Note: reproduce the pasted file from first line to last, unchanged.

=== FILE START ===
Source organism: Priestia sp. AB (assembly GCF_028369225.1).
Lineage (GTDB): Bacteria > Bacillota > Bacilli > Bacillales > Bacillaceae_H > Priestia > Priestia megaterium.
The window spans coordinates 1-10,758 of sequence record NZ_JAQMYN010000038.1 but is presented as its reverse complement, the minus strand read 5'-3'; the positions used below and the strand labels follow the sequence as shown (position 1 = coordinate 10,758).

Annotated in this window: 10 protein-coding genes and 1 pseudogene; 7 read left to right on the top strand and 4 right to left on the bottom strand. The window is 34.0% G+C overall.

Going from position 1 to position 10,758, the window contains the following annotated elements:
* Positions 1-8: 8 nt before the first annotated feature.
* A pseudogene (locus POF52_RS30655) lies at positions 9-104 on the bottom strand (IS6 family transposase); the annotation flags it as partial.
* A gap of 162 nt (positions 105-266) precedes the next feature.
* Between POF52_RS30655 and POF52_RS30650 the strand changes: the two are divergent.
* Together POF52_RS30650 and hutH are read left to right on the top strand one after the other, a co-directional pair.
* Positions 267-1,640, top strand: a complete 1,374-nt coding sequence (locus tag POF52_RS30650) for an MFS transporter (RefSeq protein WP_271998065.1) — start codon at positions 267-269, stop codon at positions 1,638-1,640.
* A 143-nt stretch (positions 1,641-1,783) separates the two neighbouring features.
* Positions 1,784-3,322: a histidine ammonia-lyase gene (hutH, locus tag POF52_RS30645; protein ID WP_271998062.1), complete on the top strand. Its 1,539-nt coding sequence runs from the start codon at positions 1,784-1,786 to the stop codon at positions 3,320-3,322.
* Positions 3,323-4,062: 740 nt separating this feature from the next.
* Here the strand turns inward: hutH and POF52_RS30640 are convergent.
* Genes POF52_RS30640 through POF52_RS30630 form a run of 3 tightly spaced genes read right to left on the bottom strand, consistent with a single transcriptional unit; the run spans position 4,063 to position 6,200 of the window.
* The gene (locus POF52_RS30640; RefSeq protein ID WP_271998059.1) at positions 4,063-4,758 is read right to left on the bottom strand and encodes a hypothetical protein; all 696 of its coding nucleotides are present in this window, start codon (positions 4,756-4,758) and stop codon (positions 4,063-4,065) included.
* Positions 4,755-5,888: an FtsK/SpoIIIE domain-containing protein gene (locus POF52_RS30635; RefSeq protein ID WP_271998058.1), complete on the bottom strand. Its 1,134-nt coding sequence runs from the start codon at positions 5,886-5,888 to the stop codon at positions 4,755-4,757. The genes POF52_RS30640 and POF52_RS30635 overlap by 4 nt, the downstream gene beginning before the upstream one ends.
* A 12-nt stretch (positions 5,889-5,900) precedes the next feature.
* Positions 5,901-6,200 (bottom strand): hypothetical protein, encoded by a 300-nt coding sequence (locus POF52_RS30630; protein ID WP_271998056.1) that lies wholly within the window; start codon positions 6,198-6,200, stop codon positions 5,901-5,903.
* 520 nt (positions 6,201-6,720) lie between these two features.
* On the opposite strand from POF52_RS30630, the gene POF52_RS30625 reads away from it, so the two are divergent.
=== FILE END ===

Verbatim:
Source organism: Priestia sp. AB (assembly GCF_028369225.1).
Lineage (GTDB): Bacteria > Bacillota > Bacilli > Bacillales > Bacillaceae_H > Priestia > Priestia megaterium.
The window spans coordinates 1-10,758 of sequence record NZ_JAQMYN010000038.1 but is presented as its reverse complement, the minus strand read 5'-3'; the positions used below and the strand labels follow the sequence as shown (position 1 = coordinate 10,758).

Annotated in this window: 10 protein-coding genes and 1 pseudogene; 7 read left to right on the top strand and 4 right to left on the bottom strand. The window is 34.0% G+C overall.

Going from position 1 to position 10,758, the window contains the following annotated elements:
* Positions 1-8: 8 nt before the first annotated feature.
* A pseudogene (locus POF52_RS30655) lies at positions 9-104 on the bottom strand (IS6 family transposase); the annotation flags it as partial.
* A gap of 162 nt (positions 105-266) precedes the next feature.
* Between POF52_RS30655 and POF52_RS30650 the strand changes: the two are divergent.
* Together POF52_RS30650 and hutH are read left to right on the top strand one after the other, a co-directional pair.
* Positions 267-1,640, top strand: a complete 1,374-nt coding sequence (locus tag POF52_RS30650) for an MFS transporter (RefSeq protein WP_271998065.1) — start codon at positions 267-269, stop codon at positions 1,638-1,640.
* A 143-nt stretch (positions 1,641-1,783) separates the two neighbouring features.
* Positions 1,784-3,322: a histidine ammonia-lyase gene (hutH, locus tag POF52_RS30645; protein ID WP_271998062.1), complete on the top strand. Its 1,539-nt coding sequence runs from the start codon at positions 1,784-1,786 to the stop codon at positions 3,320-3,322.
* Positions 3,323-4,062: 740 nt separating this feature from the next.
* Here the strand turns inward: hutH and POF52_RS30640 are convergent.
* Genes POF52_RS30640 through POF52_RS30630 form a run of 3 tightly spaced genes read right to left on the bottom strand, consistent with a single transcriptional unit; the run spans position 4,063 to position 6,200 of the window.
* The gene (locus POF52_RS30640; RefSeq protein ID WP_271998059.1) at positions 4,063-4,758 is read right to left on the bottom strand and encodes a hypothetical protein; all 696 of its coding nucleotides are present in this window, start codon (positions 4,756-4,758) and stop codon (positions 4,063-4,065) included.
* Positions 4,755-5,888: an FtsK/SpoIIIE domain-containing protein gene (locus POF52_RS30635; RefSeq protein ID WP_271998058.1), complete on the bottom strand. Its 1,134-nt coding sequence runs from the start codon at positions 5,886-5,888 to the stop codon at positions 4,755-4,757. The genes POF52_RS30640 and POF52_RS30635 overlap by 4 nt, the downstream gene beginning before the upstream one ends.
* A 12-nt stretch (positions 5,889-5,900) precedes the next feature.
* Positions 5,901-6,200 (bottom strand): hypothetical protein, encoded by a 300-nt coding sequence (locus POF52_RS30630; protein ID WP_271998056.1) that lies wholly within the window; start codon positions 6,198-6,200, stop codon positions 5,901-5,903.
* 520 nt (positions 6,201-6,720) lie between these two features.
* On the opposite strand from POF52_RS30630, the gene POF52_RS30625 reads away from it, so the two are divergent.